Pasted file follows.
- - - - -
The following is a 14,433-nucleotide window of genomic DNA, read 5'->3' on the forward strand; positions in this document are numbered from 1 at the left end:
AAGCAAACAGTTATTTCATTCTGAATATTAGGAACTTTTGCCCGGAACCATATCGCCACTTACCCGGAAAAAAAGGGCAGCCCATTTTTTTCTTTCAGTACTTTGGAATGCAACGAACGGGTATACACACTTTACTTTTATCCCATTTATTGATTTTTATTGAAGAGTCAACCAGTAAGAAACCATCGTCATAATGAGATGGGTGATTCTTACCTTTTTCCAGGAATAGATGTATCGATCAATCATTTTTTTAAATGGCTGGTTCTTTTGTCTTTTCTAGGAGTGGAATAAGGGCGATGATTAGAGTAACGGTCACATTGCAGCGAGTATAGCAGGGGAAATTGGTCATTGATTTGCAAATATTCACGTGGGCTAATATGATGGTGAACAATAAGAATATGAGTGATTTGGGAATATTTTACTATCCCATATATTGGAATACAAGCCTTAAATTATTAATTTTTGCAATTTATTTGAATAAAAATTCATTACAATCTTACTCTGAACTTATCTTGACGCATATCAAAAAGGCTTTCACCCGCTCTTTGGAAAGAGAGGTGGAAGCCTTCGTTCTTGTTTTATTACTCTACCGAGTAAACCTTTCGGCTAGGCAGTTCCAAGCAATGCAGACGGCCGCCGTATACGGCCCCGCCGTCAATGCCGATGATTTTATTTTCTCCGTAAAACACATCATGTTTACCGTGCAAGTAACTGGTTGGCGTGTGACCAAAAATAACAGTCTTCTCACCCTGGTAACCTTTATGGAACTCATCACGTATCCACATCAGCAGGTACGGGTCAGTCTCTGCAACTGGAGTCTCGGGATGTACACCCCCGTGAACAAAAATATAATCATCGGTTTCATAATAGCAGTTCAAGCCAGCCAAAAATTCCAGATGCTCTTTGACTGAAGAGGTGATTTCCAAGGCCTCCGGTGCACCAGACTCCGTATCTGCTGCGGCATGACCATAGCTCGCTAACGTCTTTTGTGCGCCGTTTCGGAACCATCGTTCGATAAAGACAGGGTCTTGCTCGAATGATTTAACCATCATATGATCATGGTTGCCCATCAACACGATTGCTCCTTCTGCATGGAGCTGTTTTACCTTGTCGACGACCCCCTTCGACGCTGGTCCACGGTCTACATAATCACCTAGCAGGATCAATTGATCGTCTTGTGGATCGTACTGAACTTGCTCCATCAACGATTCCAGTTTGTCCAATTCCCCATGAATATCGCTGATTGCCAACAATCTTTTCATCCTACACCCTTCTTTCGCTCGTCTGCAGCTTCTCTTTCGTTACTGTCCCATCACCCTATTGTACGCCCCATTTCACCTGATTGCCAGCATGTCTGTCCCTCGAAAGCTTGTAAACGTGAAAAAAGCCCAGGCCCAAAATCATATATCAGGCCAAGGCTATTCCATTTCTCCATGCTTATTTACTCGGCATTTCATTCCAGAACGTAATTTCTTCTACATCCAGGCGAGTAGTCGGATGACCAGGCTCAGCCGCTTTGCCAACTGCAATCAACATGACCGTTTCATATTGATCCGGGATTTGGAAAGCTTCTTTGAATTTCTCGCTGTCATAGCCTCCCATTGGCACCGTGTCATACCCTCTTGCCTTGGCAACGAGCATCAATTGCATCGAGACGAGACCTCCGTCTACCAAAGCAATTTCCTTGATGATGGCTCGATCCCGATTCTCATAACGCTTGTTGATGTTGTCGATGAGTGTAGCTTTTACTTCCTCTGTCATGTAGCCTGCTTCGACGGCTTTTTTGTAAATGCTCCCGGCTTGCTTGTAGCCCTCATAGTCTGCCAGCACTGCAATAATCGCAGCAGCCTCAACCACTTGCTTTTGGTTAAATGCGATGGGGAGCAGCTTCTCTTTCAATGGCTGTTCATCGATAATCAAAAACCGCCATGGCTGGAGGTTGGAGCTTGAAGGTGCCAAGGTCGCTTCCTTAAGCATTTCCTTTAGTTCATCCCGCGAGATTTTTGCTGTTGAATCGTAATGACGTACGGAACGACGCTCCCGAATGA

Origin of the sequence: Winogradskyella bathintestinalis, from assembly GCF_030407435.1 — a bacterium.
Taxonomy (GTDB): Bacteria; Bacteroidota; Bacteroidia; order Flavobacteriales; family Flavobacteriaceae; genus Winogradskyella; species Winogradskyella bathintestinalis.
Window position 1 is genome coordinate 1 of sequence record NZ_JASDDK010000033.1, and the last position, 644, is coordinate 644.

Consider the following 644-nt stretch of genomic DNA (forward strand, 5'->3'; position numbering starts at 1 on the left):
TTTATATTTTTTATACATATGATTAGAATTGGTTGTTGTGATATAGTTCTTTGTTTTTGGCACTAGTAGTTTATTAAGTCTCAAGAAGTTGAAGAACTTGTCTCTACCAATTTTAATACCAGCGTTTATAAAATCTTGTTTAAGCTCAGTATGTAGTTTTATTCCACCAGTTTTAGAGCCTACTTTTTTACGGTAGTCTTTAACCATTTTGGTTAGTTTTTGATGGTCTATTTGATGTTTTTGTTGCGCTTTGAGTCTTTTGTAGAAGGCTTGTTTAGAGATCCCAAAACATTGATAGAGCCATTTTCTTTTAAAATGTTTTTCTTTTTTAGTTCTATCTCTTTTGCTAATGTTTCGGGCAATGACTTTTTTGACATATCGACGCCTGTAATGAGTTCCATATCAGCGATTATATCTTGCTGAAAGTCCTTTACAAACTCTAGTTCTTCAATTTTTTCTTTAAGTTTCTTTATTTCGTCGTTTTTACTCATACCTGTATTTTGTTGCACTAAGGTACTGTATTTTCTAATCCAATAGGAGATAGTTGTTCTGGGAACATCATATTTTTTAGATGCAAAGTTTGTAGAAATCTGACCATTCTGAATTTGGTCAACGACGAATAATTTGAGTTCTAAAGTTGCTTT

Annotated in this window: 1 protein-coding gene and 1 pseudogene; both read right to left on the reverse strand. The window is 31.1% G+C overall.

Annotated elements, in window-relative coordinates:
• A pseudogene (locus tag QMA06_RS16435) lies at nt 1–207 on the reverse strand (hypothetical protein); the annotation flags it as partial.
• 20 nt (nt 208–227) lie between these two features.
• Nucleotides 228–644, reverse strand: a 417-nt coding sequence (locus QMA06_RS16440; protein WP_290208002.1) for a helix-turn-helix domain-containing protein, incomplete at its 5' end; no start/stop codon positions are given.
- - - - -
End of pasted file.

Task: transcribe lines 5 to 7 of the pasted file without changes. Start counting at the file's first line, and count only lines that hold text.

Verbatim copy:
Window position 1 is genome coordinate 1 of sequence record NZ_JASDDK010000033.1, and the last position, 644, is coordinate 644.

Consider the following 644-nt stretch of genomic DNA (forward strand, 5'->3'; position numbering starts at 1 on the left):
TTTATATTTTTTATACATATGATTAGAATTGGTTGTTGTGATATAGTTCTTTGTTTTTGGCACTAGTAGTTTATTAAGTCTCAAGAAGTTGAAGAACTTGTCTCTACCAATTTTAATACCAGCGTTTATAAAATCTTGTTTAAGCTCAGTATGTAGTTTTATTCCACCAGTTTTAGAGCCTACTTTTTTACGGTAGTCTTTAACCATTTTGGTTAGTTTTTGATGGTCTATTTGATGTTTTTGTTGCGCTTTGAGTCTTTTGTAGAAGGCTTGTTTAGAGATCCCAAAACATTGATAGAGCCATTTTCTTTTAAAATGTTTTTCTTTTTTAGTTCTATCTCTTTTGCTAATGTTTCGGGCAATGACTTTTTTGACATATCGACGCCTGTAATGAGTTCCATATCAGCGATTATATCTTGCTGAAAGTCCTTTACAAACTCTAGTTCTTCAATTTTTTCTTTAAGTTTCTTTATTTCGTCGTTTTTACTCATACCTGTATTTTGTTGCACTAAGGTACTGTATTTTCTAATCCAATAGGAGATAGTTGTTCTGGGAACATCATATTTTTTAGATGCAAAGTTTGTAGAAATCTGACCATTCTGAATTTGGTCAACGACGAATAATTTGAGTTCTAAAGTTGCTTT